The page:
I confess to a bias: Irrespective of what people believe or disbelieve about this or that, I like clear thinking and dislike mental fog.
A woman was quoted recently as saying about the disturbances in Seattle, “I am excited about the idea of non-hierarchical leadership.” That’s fog.
Non-hierarchal leadership is like a sharp sponge or a high-density vacuum. To have hierarchy is to have leaders; to have leaders is to have hierarchy.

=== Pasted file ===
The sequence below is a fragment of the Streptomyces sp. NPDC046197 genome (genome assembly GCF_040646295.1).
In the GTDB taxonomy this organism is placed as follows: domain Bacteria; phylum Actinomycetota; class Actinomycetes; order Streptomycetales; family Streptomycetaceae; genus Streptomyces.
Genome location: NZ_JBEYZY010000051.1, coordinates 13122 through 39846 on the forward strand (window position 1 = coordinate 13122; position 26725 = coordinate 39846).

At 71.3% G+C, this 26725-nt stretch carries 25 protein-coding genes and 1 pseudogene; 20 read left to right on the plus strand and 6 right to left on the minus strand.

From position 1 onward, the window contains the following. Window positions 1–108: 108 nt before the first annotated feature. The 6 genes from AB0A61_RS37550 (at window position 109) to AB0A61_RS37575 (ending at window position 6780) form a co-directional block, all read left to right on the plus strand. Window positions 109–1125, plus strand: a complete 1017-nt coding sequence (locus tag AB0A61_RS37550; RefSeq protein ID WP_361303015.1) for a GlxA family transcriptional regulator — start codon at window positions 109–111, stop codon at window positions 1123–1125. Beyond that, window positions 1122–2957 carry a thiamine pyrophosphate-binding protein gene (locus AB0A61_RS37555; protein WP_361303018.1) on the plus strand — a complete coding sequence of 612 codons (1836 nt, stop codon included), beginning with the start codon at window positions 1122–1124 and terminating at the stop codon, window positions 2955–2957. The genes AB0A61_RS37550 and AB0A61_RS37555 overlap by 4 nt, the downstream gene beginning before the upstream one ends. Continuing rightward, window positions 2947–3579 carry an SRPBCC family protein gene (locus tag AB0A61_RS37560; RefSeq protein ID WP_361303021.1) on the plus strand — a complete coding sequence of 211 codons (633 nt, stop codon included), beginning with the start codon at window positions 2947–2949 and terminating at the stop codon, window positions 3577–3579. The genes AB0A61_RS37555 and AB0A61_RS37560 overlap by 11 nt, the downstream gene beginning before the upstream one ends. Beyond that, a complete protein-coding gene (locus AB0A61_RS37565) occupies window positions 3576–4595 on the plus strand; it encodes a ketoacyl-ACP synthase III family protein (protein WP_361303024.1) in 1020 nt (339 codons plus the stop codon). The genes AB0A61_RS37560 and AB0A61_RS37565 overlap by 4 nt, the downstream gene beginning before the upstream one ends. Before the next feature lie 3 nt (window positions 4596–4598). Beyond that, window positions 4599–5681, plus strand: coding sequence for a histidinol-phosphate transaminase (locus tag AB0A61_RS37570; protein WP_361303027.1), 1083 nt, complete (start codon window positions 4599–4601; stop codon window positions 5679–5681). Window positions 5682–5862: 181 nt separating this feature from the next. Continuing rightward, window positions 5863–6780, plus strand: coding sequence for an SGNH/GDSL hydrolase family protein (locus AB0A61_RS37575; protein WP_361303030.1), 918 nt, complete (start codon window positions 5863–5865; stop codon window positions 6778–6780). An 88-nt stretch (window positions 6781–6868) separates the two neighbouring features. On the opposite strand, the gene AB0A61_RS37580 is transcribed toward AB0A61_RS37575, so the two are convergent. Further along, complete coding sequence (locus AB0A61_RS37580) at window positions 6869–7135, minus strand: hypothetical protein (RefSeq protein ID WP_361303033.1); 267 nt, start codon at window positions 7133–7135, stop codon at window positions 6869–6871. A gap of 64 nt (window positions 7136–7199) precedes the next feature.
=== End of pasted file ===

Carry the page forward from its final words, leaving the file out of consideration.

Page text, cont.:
Could the woman have meant that the leaders of the excitement she had in mind were chosen democratically? No, because that was not the case.
Could she have meant that the excitement took place spontaneously, without any leadership? That seems unlikely too. Even so-called spontaneous order is not really spontaneous; for example, markets depend on the rule of law.
The appearance of non-hierarchy can even be a means of enforcing hierarchy. Arranging the chairs in a classroom in a circle can be a way to encourage discussion -- but it can also be a way to intimidate dissenters by making them visible.
When someone speaks of “non-hierarchical leadership,” it means “I don’t know who my leaders are, and I don’t know where they are leading me.”